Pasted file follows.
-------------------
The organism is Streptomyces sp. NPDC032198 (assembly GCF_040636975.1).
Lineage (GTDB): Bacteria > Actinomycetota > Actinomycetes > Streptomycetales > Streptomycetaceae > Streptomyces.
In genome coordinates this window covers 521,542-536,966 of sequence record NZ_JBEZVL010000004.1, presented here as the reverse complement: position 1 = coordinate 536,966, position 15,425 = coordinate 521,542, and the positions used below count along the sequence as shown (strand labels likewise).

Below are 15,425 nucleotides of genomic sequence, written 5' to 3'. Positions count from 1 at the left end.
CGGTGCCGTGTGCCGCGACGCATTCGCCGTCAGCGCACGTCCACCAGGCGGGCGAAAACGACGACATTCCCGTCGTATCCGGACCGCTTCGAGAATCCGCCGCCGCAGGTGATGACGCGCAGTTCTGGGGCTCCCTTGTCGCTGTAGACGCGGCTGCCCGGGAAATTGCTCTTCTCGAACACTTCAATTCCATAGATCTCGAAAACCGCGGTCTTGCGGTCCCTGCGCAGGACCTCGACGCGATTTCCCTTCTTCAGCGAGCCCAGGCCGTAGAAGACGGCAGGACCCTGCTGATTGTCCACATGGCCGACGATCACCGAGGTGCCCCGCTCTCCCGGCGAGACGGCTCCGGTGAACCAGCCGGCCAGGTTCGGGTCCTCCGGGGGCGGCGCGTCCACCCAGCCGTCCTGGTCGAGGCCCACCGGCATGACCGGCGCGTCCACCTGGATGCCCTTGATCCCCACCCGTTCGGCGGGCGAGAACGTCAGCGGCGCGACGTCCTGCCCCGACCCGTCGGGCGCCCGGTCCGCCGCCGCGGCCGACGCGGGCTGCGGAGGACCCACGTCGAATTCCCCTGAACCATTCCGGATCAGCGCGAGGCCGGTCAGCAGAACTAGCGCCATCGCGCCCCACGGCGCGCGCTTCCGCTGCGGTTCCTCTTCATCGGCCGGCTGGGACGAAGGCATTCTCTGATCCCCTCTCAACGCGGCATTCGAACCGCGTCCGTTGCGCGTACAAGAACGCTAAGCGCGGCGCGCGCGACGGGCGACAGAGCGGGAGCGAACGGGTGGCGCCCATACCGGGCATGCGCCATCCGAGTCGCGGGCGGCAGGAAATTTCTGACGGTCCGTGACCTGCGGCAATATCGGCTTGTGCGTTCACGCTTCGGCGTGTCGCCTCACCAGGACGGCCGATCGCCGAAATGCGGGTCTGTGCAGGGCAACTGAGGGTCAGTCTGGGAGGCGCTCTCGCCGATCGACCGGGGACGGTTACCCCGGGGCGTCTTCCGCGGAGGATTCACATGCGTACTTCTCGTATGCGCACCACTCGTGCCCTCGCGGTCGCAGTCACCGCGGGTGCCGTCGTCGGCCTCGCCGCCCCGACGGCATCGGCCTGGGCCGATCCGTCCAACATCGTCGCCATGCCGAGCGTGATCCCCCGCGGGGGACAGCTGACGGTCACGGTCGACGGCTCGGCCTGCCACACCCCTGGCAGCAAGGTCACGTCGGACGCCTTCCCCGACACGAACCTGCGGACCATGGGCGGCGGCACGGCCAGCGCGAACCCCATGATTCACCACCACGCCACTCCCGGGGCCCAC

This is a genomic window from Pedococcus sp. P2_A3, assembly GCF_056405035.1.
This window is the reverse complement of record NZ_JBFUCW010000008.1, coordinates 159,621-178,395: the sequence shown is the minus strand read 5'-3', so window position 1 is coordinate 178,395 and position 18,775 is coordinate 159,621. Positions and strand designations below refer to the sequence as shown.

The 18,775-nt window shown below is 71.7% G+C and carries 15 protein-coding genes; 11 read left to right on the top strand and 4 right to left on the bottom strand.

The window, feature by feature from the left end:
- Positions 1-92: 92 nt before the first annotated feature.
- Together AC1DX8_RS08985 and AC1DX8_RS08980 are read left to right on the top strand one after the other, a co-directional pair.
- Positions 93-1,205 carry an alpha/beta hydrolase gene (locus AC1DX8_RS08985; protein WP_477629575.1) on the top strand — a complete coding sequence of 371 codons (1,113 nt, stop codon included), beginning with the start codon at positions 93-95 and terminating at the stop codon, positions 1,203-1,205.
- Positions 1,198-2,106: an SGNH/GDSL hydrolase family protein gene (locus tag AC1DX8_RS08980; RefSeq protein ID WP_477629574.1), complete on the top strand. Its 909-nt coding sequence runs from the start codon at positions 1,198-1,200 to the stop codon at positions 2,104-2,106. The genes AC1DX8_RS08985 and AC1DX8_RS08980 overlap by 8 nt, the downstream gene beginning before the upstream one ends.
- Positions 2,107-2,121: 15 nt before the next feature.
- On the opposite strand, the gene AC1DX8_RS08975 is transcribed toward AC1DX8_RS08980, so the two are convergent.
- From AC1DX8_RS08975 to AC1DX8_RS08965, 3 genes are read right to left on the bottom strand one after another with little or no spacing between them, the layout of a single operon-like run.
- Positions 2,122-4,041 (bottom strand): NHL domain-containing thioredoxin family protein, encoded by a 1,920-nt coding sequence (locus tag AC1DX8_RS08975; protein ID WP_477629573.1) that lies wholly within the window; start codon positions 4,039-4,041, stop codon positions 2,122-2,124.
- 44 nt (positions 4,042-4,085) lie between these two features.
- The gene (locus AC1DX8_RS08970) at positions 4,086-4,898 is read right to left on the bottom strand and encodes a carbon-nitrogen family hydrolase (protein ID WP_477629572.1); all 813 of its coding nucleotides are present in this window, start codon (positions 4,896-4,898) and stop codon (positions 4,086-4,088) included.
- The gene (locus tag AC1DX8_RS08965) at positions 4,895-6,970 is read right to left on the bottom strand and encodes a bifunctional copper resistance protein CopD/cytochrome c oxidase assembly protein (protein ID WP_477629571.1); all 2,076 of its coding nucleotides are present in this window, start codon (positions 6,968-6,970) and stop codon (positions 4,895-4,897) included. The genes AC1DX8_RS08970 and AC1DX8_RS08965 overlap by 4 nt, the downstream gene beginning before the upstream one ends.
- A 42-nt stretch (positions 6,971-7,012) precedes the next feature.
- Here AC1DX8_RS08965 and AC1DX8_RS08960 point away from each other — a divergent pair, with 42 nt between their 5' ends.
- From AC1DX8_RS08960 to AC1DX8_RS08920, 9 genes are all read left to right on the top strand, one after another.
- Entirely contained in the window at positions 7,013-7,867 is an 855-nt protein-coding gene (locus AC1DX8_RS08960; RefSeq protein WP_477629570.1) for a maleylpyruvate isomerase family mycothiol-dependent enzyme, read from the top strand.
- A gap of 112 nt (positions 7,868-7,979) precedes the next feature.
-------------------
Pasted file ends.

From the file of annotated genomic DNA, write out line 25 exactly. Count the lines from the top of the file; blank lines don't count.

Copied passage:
- A gap of 112 nt (positions 7,868-7,979) precedes the next feature.